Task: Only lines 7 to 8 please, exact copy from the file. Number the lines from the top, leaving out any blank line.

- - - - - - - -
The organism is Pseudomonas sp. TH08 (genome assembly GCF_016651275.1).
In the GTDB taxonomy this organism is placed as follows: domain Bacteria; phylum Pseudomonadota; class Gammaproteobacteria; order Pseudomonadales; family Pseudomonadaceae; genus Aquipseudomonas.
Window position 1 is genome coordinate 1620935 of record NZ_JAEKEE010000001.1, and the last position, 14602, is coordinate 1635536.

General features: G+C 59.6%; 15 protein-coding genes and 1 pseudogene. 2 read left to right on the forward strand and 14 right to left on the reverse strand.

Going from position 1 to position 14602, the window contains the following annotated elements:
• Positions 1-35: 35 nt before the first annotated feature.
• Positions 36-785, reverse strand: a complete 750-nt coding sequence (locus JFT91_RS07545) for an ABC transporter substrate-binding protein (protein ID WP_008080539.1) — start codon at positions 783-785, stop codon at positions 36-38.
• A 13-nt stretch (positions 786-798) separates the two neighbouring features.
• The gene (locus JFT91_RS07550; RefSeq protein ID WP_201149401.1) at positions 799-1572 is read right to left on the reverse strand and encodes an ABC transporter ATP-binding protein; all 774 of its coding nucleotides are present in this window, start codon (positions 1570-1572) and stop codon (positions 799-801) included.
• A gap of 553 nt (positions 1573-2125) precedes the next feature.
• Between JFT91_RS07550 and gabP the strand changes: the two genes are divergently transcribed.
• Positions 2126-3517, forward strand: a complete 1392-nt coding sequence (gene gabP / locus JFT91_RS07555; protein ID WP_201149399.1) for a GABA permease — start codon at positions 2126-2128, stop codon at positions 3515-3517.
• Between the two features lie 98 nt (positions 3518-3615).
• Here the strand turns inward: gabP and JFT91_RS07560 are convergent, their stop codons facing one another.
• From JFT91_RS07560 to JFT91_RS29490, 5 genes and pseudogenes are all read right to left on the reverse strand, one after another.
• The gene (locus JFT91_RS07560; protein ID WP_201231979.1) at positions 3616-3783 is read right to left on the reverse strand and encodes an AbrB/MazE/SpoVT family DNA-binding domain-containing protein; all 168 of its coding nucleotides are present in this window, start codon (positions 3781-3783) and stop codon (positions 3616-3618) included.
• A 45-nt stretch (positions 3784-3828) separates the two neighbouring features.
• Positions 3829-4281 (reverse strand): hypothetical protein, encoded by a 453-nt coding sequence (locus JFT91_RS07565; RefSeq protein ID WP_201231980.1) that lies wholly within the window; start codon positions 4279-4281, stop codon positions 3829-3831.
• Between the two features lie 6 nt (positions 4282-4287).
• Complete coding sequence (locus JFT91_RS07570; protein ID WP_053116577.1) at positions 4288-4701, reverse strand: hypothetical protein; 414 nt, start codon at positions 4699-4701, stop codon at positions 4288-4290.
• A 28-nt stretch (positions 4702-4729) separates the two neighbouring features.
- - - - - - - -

• Positions 36-785, reverse strand: a complete 750-nt coding sequence (locus JFT91_RS07545) for an ABC transporter substrate-binding protein (protein ID WP_008080539.1) — start codon at positions 783-785, stop codon at positions 36-38.
• A 13-nt stretch (positions 786-798) separates the two neighbouring features.